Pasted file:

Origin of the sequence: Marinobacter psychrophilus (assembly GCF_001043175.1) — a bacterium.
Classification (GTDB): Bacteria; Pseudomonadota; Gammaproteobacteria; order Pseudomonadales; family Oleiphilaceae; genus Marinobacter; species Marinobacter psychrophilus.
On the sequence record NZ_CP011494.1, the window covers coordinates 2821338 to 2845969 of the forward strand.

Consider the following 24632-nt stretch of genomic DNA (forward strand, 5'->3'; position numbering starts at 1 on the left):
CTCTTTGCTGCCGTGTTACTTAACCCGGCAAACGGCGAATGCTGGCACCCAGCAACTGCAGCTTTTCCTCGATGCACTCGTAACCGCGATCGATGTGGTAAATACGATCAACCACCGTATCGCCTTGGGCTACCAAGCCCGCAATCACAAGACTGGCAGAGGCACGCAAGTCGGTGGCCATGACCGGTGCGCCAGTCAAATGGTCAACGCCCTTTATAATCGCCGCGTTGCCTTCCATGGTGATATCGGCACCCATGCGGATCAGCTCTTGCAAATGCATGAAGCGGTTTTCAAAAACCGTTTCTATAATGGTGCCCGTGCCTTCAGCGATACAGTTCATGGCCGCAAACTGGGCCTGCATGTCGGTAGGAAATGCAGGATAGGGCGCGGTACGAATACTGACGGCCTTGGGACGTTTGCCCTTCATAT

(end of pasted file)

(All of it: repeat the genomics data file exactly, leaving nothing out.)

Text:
Origin of the sequence: Marinobacter psychrophilus (assembly GCF_001043175.1) — a bacterium.
Classification (GTDB): Bacteria; Pseudomonadota; Gammaproteobacteria; order Pseudomonadales; family Oleiphilaceae; genus Marinobacter; species Marinobacter psychrophilus.
On the sequence record NZ_CP011494.1, the window covers coordinates 2821338 to 2845969 of the forward strand.

Consider the following 24632-nt stretch of genomic DNA (forward strand, 5'->3'; position numbering starts at 1 on the left):
CTCTTTGCTGCCGTGTTACTTAACCCGGCAAACGGCGAATGCTGGCACCCAGCAACTGCAGCTTTTCCTCGATGCACTCGTAACCGCGATCGATGTGGTAAATACGATCAACCACCGTATCGCCTTGGGCTACCAAGCCCGCAATCACAAGACTGGCAGAGGCACGCAAGTCGGTGGCCATGACCGGTGCGCCAGTCAAATGGTCAACGCCCTTTATAATCGCCGCGTTGCCTTCCATGGTGATATCGGCACCCATGCGGATCAGCTCTTGCAAATGCATGAAGCGGTTTTCAAAAACCGTTTCTATAATGGTGCCCGTGCCTTCAGCGATACAGTTCATGGCCGCAAACTGGGCCTGCATGTCGGTAGGAAATGCAGGATAGGGCGCGGTACGAATACTGACGGCCTTGGGACGTTTGCCCTTCATAT